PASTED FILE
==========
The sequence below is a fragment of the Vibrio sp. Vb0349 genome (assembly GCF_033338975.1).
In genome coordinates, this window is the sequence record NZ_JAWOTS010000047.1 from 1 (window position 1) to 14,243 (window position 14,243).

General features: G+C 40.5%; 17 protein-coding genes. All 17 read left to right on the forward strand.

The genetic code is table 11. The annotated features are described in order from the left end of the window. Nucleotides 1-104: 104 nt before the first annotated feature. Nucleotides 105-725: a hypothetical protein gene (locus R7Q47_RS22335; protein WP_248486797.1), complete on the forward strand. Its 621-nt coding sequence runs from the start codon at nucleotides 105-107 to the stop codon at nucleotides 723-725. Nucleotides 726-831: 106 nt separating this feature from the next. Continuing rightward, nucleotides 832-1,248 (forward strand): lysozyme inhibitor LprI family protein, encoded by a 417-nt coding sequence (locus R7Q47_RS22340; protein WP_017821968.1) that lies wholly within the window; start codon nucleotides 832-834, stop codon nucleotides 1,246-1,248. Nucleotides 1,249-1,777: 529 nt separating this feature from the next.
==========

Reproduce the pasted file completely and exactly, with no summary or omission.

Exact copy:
The sequence below is a fragment of the Vibrio sp. Vb0349 genome (assembly GCF_033338975.1).
In genome coordinates, this window is the sequence record NZ_JAWOTS010000047.1 from 1 (window position 1) to 14,243 (window position 14,243).

General features: G+C 40.5%; 17 protein-coding genes. All 17 read left to right on the forward strand.

The genetic code is table 11. The annotated features are described in order from the left end of the window. Nucleotides 1-104: 104 nt before the first annotated feature. Nucleotides 105-725: a hypothetical protein gene (locus R7Q47_RS22335; protein WP_248486797.1), complete on the forward strand. Its 621-nt coding sequence runs from the start codon at nucleotides 105-107 to the stop codon at nucleotides 723-725. Nucleotides 726-831: 106 nt separating this feature from the next. Continuing rightward, nucleotides 832-1,248 (forward strand): lysozyme inhibitor LprI family protein, encoded by a 417-nt coding sequence (locus R7Q47_RS22340; protein WP_017821968.1) that lies wholly within the window; start codon nucleotides 832-834, stop codon nucleotides 1,246-1,248. Nucleotides 1,249-1,777: 529 nt separating this feature from the next.